Drought-ridden year continues into fall






Tom May examines the growth of his recently planted wheat. May, who has farmed in Banner County for more than 40 years, says her wheat has never been more affected by drought conditions than this year.


Fletcher Halfaker, Courier Gering


Autumn has entered the valley with a break from daily high temperatures, patchy cloud cover and rain showers. But it will take more to pull back from the intensification of the drought.

According to the US Drought Monitor map released on Thursday, October 6, parts of the high plains region have experienced one category degradation.

Scotts Bluff County has moved to 100% severe drought, from 99.19% the previous week and 17.6% three months ago. The southwestern corner of the county moved to 8.7% extreme dryness from 8.66% the previous week. It should be noted that 31.36% of the county was in extreme drought in October 2021.

Although the current situation is not great, it will give crops and pastures a little boost.

Gary Stone, a water and integrated crop specialist at the Panhandle Research, Extension and Education Center, said the recent downpours won’t stop the harvest.

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Drought-ridden year continues into fall

“It’s slowing down but it’s not going to stop it, unless we get an inch or more somewhere,” he said.

Moisture in small doses can actually help harvest progress for some crops.

“It will help the sugar beet harvest to some degree because it will keep the soil loose, it won’t dry out or get very hard,” Stone said.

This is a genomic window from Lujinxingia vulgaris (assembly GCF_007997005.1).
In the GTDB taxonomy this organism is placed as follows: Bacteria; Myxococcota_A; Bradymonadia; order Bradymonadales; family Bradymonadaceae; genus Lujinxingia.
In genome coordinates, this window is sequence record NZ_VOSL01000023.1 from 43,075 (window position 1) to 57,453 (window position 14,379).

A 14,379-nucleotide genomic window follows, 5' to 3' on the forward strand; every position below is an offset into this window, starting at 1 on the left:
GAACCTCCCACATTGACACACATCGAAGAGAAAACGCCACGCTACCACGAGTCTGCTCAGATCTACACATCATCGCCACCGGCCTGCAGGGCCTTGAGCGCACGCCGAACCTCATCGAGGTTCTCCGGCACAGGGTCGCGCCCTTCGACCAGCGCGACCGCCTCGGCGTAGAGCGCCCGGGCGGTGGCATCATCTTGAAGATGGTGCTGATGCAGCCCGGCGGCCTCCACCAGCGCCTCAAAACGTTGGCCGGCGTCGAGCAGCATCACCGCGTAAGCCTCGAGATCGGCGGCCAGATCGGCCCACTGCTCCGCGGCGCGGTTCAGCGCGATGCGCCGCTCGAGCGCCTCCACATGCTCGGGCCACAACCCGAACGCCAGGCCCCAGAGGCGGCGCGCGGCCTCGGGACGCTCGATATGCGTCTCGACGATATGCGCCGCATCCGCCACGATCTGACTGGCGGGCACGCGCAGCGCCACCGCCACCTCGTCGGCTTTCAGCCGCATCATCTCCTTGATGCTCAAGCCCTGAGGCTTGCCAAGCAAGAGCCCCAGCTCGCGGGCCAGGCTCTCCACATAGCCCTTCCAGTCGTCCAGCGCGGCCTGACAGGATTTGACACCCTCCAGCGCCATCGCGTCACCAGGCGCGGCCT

While sugar beet trucks will be rolling steadily during the regular season harvest, cornfields will benefit from the moisture and lack of hot, dry wind. Corn was reported to be drying out rapidly in the last week of September. According to the USDA National Agricultural Statistics Service’s October 2 crop progress report, 24% of the corn crop has been harvested, 8% above the five-year average.

“Maybe some of the corn will be a little late,” Stone said. “That bit of extra moisture might give it a boost to finish it. We haven’t had hot days and stronger winds, it’s been cooler and the winds have lessened, so the corn plants aren’t going to dry out as quickly.







Drought-ridden year continues into fall

In addition to cool season pasture grass, emerging winter wheat will benefit from the timely change in weather.

“It will definitely help winter wheat,” Stone said.

According to the National Weather Service’s extended forecast for October 6, the valley will continue to experience mild conditions with no significant moisture impact on the immediate horizon.

Historically, the average temperature for the Panhandle is 63 degrees for October. The first snowfall in Scotts Bluff County was October 12, 2021, and the average first snowfall is October 22.

The National Weather Service reports that the Scottsbluff area received 0.18 inches of precipitation from October 1-5. Another 0.26 inches fell at the weather service’s Heilig Field recording station on the night of October 6. Average precipitation for October is 1.14 inches and three inches for snowfall in the Scottsbluff area.

Stone traveled to the tri-state marker of Wyoming, Colorado and Nebraska on Oct. 1 and said the area had recently experienced significant rainfall.

“They had a lot of rain the day before,” he said. “Across northeast Colorado, through Kimball, Cheyenne, and maybe a bit into Banner County, that’s where the rain fell. Although it still shows that it’s a D3 (extreme drought), they have some moisture there.

The American beaver is thriving and we’re all here for it. Yair Ben-Dor has more.



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